Rugelach was a featured recipe for Tuesdays with Dorie in March 2012.  The recipe is courtesy of Lauren Groveman, whose bagels we made in October.  In March I was lucky enough to be working on a commercial out near the Salton Sea, southeast of Palm Springs.  Little did I know it would be over six months before I made Rugelach of my own.  Jessica of My Baking Heart and Margaret of The Urban Hiker hosted for Rugelach in March.  The full recipe can be found in their posts here and here.  Of course all the recipes can be found in the pages of the cookbook Baking With Julia by Dorie Greenspan.

Rugelach are apparently a pastry of Eastern European origin, consisting of a flaky dough wrapped around a filling usually consisting of a fruit spread — apricot and prune are traditional — along with assorted nuts, dried fruit, and a significant amount of sugar and spice.   The pastry contains both butter and cream cheese, the latter contributing a slight tangyness to the finished product.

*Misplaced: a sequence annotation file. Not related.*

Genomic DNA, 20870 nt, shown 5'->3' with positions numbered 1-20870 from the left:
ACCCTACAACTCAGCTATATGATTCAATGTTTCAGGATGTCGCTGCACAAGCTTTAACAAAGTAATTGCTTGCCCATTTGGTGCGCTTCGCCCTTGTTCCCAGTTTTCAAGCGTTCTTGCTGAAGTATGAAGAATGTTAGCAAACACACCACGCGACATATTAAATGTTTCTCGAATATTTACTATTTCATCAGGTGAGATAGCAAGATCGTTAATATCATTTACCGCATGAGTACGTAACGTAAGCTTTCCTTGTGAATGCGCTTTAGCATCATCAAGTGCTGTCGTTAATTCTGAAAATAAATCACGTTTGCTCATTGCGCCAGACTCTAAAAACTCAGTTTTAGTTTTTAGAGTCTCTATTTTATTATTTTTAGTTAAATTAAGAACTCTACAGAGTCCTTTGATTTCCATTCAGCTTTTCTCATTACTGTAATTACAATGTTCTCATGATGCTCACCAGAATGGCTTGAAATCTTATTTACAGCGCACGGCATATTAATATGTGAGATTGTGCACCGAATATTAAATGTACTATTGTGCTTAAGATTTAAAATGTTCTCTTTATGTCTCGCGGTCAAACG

Much of the preparation can be done in advance.  In addition to the pastry dough, I made up the required Apricot filling, a mixture of coarse brown sugar and cinnamon, and a third mixture of sugar, cinnamon, and finely chopped nuts.  Several days later, I brought the components together.

In making, filling, and rolling the Rugelach, I found this dough to be a little hard to work with.  Perhaps unwisely, I rolled out the dough on plastic coated freezer paper.  The dough enjoyed sticking to the paper, which made rolling the filling logs difficult.  Additionally, I found the 5″ wide sheets too short to roll up into clean pinwheels.  Luckily this didn’t matter for the final result.

After brushing with an egg wash, each roll was sliced, the pieces rolled in the coarse sugar-spice mixture, and finally placed on a parchment lined baking sheet .  In the oven the sugar carmelizes; on removal from the oven each piece must be pried from the parchment within a few minutes lest the Rugelach become welded to the sheet as the sugar cools.

Overall the resulting Rugelach were quite good.  They were a little sweet for my taste, though I’m sure they could be tamed with a thinner layer of jam and a lighter touch with the sugar-nut mixture.  Even with the excess sweetness, I found myself eating way too many of these.  For that reason alone, I probably wouldn’t repeat these until I had the occasion to bring them to a gathering.

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1 Response to Rugelach

  1. barbaramais says:

    The boy can bring these home to his appreciative family. I like ethnic dishes:-)

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